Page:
The significance mean tests performed using One way ANOVA revealed that the mean levels of the metal ions in the collected water samples were significantly different (p < 0.05) for Cd (p = 0.001) while Zn (p = 0.113), Pb (p = 0.164), Cr (p = 0.073), Cu (p = 0.748), Mn (p = 0.067) and Fe (p = 0.83) showed insignificant difference in means (p > 0.05).
3.4. Correlation between Heavy Metals in Soil and Kales
Simple bivariate correlation was undertaken to establish the relationship of heavy metal levels in kales and soil they were grown on. At p < 0.05 most metals showed
Figure 4. Concentration of different metal ions in water samples.
positively insignificant relationship. The stronger linear relationship was evident in Cu. Correlation in Cu = 0.556 while the other metals showed weak relationship; Zn = 0.425, Fe = 0.128, Mn = 0.197, Cr = 0.195, Cd = 0.45. Pb metal showed insignificant negative correlation, r = −0.133.
In this case the positive relationship between the metals made us to conclude that a percentage of metal ions are drawn from the soil and that Pb ions were not drawn from soil, most probably from the agrochemicals used.
3.5. Correlation between Heavy Metals in Water and Kales
Another simple correlation was done to establish the relationship between the metal ions in the irrigation water and those in kales. At p < 0.05 most metal ions were insignificantly positively correlated. The stronger positive correlation was evident in Cr. Correlation in Cr = 0.608 while the other metal ions showed weak relationship. Zn = 0.351, Fe = 0.219, Cu = 0.104 and Cd = 0.438. Pb and Mn ions showed negative correlations. Correlation in Pb = −0.214, Mn = −0.224.
The positive relationship between the metals made us to conclude that a percentage of metal ions are drawn from the water. Pb and Mn ions are drawn from somewhere else but not from water, most probably from the agrochemicals used.
3.6. Heavy Metals’ Transfer Factors from Soil to Kales
The calculated transfer factor of heavy metals to the leaves of kale from soil is indicated in Table 2 below.
The Transfer Factor value for Zn, Fe, Cr, Cu, Pb, Mn and Cd from soil to kales found were 39.1 × 10−5, 4.7 × 10−5, 227.9 × 10−5, 18.5 × 10−5 d 0.703 × 10−5, 4.2 × 10−5, 2.8 × 10−5 and 0.73 × 10−5 respectively. Results indicated that there was a very low transfer ration of heavy metals from soil to kales. Elevated transfer factor shows comparatively deprived withholding in soil or larger effectiveness of vegetables to take up metals while low transfer factor shows the physically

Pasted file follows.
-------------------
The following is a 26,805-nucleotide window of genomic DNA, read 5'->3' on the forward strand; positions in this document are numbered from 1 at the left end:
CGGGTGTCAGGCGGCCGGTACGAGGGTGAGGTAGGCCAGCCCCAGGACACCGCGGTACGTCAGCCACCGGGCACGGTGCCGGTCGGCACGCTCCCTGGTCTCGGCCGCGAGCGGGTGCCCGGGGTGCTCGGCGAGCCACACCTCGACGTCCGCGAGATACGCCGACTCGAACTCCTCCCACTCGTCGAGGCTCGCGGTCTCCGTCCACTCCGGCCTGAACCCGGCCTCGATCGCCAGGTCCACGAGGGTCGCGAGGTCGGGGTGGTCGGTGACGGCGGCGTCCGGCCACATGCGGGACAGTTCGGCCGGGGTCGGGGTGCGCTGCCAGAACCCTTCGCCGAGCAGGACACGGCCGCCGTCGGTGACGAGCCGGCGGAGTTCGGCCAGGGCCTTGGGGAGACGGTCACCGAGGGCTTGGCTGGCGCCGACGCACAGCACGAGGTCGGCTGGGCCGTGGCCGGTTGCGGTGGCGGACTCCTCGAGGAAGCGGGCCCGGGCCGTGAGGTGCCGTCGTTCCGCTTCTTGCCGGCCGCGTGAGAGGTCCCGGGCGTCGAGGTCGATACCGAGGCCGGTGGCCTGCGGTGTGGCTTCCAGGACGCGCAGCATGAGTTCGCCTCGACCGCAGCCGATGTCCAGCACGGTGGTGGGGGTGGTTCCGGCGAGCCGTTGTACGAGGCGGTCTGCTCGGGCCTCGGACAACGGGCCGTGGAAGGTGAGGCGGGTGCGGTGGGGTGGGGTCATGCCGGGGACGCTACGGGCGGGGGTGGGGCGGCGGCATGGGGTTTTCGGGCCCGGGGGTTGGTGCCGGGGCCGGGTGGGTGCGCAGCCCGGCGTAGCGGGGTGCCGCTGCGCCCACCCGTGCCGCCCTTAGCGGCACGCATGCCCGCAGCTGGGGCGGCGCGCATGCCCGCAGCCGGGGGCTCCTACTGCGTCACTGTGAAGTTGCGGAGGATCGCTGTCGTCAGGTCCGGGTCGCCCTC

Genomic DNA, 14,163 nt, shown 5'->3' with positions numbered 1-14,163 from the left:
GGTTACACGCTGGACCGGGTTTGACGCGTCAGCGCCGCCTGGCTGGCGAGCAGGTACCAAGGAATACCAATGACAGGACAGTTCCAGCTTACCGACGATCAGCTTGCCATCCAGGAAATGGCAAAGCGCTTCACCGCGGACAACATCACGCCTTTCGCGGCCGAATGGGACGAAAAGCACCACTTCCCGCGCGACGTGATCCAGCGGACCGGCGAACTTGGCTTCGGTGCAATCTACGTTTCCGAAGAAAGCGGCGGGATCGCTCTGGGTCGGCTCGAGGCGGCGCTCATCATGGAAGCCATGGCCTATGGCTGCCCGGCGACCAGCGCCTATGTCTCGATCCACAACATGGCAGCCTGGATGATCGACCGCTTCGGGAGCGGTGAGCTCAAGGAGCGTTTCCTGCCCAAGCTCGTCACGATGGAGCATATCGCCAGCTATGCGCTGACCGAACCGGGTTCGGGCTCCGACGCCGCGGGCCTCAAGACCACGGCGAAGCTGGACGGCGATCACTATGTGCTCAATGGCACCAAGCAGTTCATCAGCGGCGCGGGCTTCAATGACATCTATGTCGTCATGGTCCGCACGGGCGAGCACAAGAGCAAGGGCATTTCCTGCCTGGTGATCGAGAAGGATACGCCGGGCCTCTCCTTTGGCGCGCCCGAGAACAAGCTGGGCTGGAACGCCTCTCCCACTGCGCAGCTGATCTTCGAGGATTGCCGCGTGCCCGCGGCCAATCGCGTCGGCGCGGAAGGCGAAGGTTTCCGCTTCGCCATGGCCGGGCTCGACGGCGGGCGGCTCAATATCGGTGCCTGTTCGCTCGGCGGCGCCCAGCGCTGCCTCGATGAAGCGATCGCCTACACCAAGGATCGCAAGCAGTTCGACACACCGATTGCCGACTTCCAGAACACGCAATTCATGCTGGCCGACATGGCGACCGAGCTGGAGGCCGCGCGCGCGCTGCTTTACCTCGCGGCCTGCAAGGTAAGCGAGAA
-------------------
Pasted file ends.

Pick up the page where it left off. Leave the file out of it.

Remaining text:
Table 2. Transfer factor of heavy metals from kales planted along Moiben River.
powerful assimilation of metals to the colloids (Osu & Ogoko, 2014). The trend of the transfer factor were Cr > Zn > Cu > Fe > Pb > Mn > Cd. A study done by Rehman et al. (2018) recorded the trend of metal transfer factors for varying vegetables to be in the following order: Cu > Ni > Cr > Mn > Zn.
4. Conclusion and Recommendation
It is evident that Moiben sub-county is relatively concentrated with the heavy metals. The results pointed out that all the metal ions (Fe, Zn, Mn, Pb, Cd, Cr, and Cu) were present in all the samples collected though the concentrations of heavy metals detected in the samples were quite different. From the analysis, soil samples recorded the highest levels of metal ions followed by water and lastly the kales sample. All metal ions in kales were below the WHO standards. Some of the metal ions (Fe, Mn, Pb) were above the permissive set standards for water samples and therefore there is crucial need to investigate the route source of the metal contaminants. In some cases, adding organic manure to the soil can chemically reduce metal concentration in soil by “tie up” process therefore limiting the uptake by the plants.
 Akenga, T., Sudoi, V., Machuka, W., Kerich, E., & Ronoh, E. (2017). Heavy Metals Uptake in Maize Grains and Leaves in Different Agro Ecological Zones in Uasin Gishu County. Journal of Environmental Protection, 8, 1435.
 Alghobar, M. A., & Suresha, S. (2015). Evaluation of Nutrients and Trace Metals and Their Enrichment Factors in Soil and Sugarcane Crop Irrigated with Wastewater. Journal of Geoscience and Environment Protection, 3, 46.